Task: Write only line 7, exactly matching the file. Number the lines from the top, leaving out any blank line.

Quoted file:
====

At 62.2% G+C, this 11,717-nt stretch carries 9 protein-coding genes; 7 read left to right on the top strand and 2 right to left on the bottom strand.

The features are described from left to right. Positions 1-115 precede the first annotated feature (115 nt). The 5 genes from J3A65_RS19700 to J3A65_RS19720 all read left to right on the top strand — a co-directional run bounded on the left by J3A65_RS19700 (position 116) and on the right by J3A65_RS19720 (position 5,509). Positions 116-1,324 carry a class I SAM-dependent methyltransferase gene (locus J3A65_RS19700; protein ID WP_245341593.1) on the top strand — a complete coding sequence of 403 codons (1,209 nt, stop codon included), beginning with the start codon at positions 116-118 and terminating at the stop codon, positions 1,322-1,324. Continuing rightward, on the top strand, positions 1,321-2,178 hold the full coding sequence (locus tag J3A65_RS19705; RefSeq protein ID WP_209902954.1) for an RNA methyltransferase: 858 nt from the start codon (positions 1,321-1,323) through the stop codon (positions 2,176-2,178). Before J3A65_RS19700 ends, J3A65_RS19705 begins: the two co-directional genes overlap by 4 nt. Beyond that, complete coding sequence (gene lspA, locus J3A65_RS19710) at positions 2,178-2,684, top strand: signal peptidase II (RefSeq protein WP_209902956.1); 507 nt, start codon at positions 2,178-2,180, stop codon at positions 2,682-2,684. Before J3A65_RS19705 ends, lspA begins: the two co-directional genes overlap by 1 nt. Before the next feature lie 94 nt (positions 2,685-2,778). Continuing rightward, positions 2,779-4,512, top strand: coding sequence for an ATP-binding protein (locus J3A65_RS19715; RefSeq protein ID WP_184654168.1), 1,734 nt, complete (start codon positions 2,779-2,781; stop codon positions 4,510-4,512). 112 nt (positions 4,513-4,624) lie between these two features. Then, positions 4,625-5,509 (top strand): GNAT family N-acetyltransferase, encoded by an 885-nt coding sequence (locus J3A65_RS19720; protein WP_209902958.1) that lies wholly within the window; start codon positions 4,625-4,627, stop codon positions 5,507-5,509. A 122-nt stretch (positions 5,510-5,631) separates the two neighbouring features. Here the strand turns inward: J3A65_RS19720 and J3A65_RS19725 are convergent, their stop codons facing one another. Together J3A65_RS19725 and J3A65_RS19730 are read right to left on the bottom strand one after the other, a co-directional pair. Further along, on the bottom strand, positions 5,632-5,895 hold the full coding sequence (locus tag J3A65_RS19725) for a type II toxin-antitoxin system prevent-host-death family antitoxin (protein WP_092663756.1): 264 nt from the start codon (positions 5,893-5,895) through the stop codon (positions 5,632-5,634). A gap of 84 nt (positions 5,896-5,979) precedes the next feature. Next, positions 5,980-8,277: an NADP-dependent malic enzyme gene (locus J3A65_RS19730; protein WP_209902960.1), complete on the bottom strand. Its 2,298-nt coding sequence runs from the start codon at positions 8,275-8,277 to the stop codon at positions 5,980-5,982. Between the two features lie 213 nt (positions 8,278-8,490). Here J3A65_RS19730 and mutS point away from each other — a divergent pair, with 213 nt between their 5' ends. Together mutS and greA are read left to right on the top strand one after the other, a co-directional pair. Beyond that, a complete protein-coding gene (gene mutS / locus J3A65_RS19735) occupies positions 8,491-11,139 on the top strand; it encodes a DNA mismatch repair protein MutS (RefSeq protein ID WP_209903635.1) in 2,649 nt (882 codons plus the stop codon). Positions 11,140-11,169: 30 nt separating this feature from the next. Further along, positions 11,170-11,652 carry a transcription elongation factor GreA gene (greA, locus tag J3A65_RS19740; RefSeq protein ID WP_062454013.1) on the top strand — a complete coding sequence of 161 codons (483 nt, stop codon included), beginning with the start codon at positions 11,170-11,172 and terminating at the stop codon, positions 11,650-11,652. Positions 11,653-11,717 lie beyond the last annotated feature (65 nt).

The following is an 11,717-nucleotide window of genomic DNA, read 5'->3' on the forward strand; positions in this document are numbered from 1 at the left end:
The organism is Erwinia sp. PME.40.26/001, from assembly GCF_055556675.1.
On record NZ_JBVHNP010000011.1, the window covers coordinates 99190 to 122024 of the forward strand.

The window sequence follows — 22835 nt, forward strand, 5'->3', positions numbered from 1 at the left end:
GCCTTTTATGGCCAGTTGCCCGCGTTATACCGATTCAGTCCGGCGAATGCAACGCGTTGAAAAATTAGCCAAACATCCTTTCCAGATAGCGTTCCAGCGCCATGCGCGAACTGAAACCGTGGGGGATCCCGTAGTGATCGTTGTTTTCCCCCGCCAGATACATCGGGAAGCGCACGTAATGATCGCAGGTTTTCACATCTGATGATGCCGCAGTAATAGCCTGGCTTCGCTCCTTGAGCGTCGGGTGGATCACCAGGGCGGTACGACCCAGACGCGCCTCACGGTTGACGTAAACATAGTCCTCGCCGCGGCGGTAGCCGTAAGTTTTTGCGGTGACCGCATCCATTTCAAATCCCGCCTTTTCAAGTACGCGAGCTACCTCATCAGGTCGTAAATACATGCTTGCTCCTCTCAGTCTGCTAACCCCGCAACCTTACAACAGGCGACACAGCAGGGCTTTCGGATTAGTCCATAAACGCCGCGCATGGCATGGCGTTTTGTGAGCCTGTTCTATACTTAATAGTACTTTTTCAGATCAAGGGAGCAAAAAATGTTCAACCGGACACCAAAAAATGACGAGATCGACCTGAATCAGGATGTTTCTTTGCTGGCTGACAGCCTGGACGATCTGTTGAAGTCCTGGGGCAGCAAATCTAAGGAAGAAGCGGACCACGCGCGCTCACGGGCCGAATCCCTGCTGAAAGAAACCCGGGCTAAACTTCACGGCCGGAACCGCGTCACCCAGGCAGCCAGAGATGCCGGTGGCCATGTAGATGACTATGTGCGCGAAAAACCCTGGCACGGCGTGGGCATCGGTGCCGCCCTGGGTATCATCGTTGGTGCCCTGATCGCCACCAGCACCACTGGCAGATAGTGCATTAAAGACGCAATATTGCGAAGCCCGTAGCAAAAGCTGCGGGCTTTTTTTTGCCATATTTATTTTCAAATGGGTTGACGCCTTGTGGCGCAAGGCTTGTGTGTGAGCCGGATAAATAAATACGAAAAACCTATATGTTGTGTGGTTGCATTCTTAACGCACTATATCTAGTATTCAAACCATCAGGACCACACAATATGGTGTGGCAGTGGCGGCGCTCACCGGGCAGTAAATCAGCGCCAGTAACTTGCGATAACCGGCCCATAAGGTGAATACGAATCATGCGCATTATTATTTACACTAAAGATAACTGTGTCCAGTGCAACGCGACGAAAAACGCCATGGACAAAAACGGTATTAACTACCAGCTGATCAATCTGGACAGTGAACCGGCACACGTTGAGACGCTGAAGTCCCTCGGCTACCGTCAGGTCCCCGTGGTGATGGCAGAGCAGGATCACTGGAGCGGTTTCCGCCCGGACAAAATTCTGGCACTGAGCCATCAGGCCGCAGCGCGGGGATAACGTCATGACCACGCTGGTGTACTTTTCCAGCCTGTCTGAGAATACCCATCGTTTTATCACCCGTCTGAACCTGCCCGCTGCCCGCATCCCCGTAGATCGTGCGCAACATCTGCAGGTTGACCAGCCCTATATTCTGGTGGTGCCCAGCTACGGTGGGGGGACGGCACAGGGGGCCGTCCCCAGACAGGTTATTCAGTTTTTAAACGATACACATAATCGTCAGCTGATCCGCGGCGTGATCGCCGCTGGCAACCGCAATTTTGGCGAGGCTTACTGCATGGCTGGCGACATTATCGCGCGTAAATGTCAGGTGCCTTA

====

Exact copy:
GCCTTTTATGGCCAGTTGCCCGCGTTATACCGATTCAGTCCGGCGAATGCAACGCGTTGAAAAATTAGCCAAACATCCTTTCCAGATAGCGTTCCAGCGCCATGCGCGAACTGAAACCGTGGGGGATCCCGTAGTGATCGTTGTTTTCCCCCGCCAGATACATCGGGAAGCGCACGTAATGATCGCAGGTTTTCACATCTGATGATGCCGCAGTAATAGCCTGGCTTCGCTCCTTGAGCGTCGGGTGGATCACCAGGGCGGTACGACCCAGACGCGCCTCACGGTTGACGTAAACATAGTCCTCGCCGCGGCGGTAGCCGTAAGTTTTTGCGGTGACCGCATCCATTTCAAATCCCGCCTTTTCAAGTACGCGAGCTACCTCATCAGGTCGTAAATACATGCTTGCTCCTCTCAGTCTGCTAACCCCGCAACCTTACAACAGGCGACACAGCAGGGCTTTCGGATTAGTCCATAAACGCCGCGCATGGCATGGCGTTTTGTGAGCCTGTTCTATACTTAATAGTACTTTTTCAGATCAAGGGAGCAAAAAATGTTCAACCGGACACCAAAAAATGACGAGATCGACCTGAATCAGGATGTTTCTTTGCTGGCTGACAGCCTGGACGATCTGTTGAAGTCCTGGGGCAGCAAATCTAAGGAAGAAGCGGACCACGCGCGCTCACGGGCCGAATCCCTGCTGAAAGAAACCCGGGCTAAACTTCACGGCCGGAACCGCGTCACCCAGGCAGCCAGAGATGCCGGTGGCCATGTAGATGACTATGTGCGCGAAAAACCCTGGCACGGCGTGGGCATCGGTGCCGCCCTGGGTATCATCGTTGGTGCCCTGATCGCCACCAGCACCACTGGCAGATAGTGCATTAAAGACGCAATATTGCGAAGCCCGTAGCAAAAGCTGCGGGCTTTTTTTTGCCATATTTATTTTCAAATGGGTTGACGCCTTGTGGCGCAAGGCTTGTGTGTGAGCCGGATAAATAAATACGAAAAACCTATATGTTGTGTGGTTGCATTCTTAACGCACTATATCTAGTATTCAAACCATCAGGACCACACAATATGGTGTGGCAGTGGCGGCGCTCACCGGGCAGTAAATCAGCGCCAGTAACTTGCGATAACCGGCCCATAAGGTGAATACGAATCATGCGCATTATTATTTACACTAAAGATAACTGTGTCCAGTGCAACGCGACGAAAAACGCCATGGACAAAAACGGTATTAACTACCAGCTGATCAATCTGGACAGTGAACCGGCACACGTTGAGACGCTGAAGTCCCTCGGCTACCGTCAGGTCCCCGTGGTGATGGCAGAGCAGGATCACTGGAGCGGTTTCCGCCCGGACAAAATTCTGGCACTGAGCCATCAGGCCGCAGCGCGGGGATAACGTCATGACCACGCTGGTGTACTTTTCCAGCCTGTCTGAGAATACCCATCGTTTTATCACCCGTCTGAACCTGCCCGCTGCCCGCATCCCCGTAGATCGTGCGCAACATCTGCAGGTTGACCAGCCCTATATTCTGGTGGTGCCCAGCTACGGTGGGGGGACGGCACAGGGGGCCGTCCCCAGACAGGTTATTCAGTTTTTAAACGATACACATAATCGTCAGCTGATCCGCGGCGTGATCGCCGCTGGCAACCGCAATTTTGGCGAGGCTTACTGCATGGCTGGCGACATTATCGCGCGTAAATGTCAGGTGCCTTA